A recent case heard in the Supreme Court has highlighted the necessity to ensure that terms of business are fully settled before work commences under a contract.
Although both parties in the case had intended to enter into an agreement, difficulties arose when one party (RTS) sent a Letter of Intent (LOI) to the other (Muller), and began the work under this initial contract when the final contract was still being negotiated.
The initial LOI confirmed the terms for completion of the work, including the price and the timescales within which it had to be completed. It also made reference to a final contract, which should have been signed within four weeks. In order for RTS to be able to meet the timescales for production required by Muller, it had to start work almost immediately.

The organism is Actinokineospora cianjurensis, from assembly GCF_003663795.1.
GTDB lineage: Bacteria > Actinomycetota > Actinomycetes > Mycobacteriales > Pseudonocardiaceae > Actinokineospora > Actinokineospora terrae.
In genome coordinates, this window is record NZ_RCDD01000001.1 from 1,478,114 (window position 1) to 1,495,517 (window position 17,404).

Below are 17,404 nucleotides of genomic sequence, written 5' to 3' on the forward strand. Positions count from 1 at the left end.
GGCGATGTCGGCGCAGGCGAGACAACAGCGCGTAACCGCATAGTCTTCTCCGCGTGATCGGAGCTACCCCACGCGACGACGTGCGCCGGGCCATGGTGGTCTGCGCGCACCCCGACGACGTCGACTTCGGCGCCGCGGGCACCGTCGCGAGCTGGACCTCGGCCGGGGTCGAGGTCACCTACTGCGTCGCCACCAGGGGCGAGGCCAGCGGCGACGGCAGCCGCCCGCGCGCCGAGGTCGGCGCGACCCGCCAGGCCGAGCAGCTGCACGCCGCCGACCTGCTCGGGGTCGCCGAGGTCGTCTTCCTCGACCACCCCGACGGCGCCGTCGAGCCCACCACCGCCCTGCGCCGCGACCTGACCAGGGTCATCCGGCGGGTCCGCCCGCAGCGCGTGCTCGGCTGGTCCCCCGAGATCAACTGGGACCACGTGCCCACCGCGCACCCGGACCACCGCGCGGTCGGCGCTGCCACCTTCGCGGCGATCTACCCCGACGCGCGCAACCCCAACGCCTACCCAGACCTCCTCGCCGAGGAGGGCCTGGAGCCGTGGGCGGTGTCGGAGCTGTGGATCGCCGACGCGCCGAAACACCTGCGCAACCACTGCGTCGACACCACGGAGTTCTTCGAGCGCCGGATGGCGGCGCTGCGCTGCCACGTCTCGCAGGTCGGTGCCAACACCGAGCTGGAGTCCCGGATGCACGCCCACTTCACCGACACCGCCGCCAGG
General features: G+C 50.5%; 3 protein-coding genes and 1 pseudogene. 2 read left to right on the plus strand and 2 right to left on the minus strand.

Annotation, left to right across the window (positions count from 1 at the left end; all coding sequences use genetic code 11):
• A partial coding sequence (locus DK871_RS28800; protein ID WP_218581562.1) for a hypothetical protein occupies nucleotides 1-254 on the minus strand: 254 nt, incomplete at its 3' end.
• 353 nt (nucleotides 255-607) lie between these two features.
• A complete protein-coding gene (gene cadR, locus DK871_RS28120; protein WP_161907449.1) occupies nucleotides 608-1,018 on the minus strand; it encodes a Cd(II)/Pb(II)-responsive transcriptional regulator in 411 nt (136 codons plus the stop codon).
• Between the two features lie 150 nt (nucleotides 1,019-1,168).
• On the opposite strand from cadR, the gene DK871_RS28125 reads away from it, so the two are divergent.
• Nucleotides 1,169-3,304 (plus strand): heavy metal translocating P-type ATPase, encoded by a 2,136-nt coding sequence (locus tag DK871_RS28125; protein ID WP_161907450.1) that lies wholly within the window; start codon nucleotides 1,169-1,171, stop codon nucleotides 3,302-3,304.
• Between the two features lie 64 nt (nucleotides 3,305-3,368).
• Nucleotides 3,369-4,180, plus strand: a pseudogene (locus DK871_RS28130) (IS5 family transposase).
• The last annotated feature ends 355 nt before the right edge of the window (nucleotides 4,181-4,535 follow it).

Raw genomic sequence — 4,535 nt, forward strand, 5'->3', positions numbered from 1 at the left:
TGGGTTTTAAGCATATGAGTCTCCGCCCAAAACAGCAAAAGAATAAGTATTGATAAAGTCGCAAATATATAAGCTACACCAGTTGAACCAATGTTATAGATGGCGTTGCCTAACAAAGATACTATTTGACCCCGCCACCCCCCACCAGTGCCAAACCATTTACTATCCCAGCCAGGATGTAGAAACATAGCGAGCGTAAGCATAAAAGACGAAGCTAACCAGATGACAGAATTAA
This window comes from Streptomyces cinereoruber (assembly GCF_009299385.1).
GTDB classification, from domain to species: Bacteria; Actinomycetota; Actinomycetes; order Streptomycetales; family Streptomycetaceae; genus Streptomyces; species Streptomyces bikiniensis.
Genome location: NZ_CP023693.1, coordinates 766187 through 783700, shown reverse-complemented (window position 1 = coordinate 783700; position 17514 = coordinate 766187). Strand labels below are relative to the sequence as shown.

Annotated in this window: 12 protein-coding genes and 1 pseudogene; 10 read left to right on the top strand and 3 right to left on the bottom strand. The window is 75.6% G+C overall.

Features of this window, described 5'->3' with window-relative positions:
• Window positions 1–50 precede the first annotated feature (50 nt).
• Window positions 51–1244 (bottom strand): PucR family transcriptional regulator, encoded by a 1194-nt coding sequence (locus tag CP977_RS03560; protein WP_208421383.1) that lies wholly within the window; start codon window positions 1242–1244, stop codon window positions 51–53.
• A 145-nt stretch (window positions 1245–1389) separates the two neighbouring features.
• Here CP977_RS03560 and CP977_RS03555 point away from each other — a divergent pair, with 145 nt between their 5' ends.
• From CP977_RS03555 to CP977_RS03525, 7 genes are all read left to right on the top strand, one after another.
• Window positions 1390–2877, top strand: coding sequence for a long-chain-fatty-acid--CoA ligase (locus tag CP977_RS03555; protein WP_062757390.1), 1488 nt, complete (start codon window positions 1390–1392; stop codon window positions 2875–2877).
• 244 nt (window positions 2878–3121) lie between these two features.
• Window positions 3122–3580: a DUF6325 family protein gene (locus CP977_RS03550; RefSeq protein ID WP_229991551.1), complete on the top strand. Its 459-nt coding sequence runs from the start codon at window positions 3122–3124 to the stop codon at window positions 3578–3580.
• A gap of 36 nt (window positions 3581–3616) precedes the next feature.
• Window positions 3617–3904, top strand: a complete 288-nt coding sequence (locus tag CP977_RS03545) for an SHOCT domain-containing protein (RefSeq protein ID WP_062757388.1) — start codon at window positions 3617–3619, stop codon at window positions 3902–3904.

RTS commenced the work, which was worth nearly £1.7 million. Meanwhile, the in-house legal teams continued to exchange numerous drafts of the final contract. RTS invoiced Muller at various stages of the work’s completion. At some stage, the nature of the work changed and RTS had to concentrate more on completing one part of the project than on the rest. When a dispute arose between the parties, the terms upon which business had been agreed were not clear.
Muller claimed the LOI did not create contractual relations and disputed the payments claimed. RTS disagreed.
The Supreme Court came to a different conclusion from the High Court and the Court of Appeal, finding that there had been a binding set of terms to which both parties had agreed, despite the fact that no contract had actually been signed.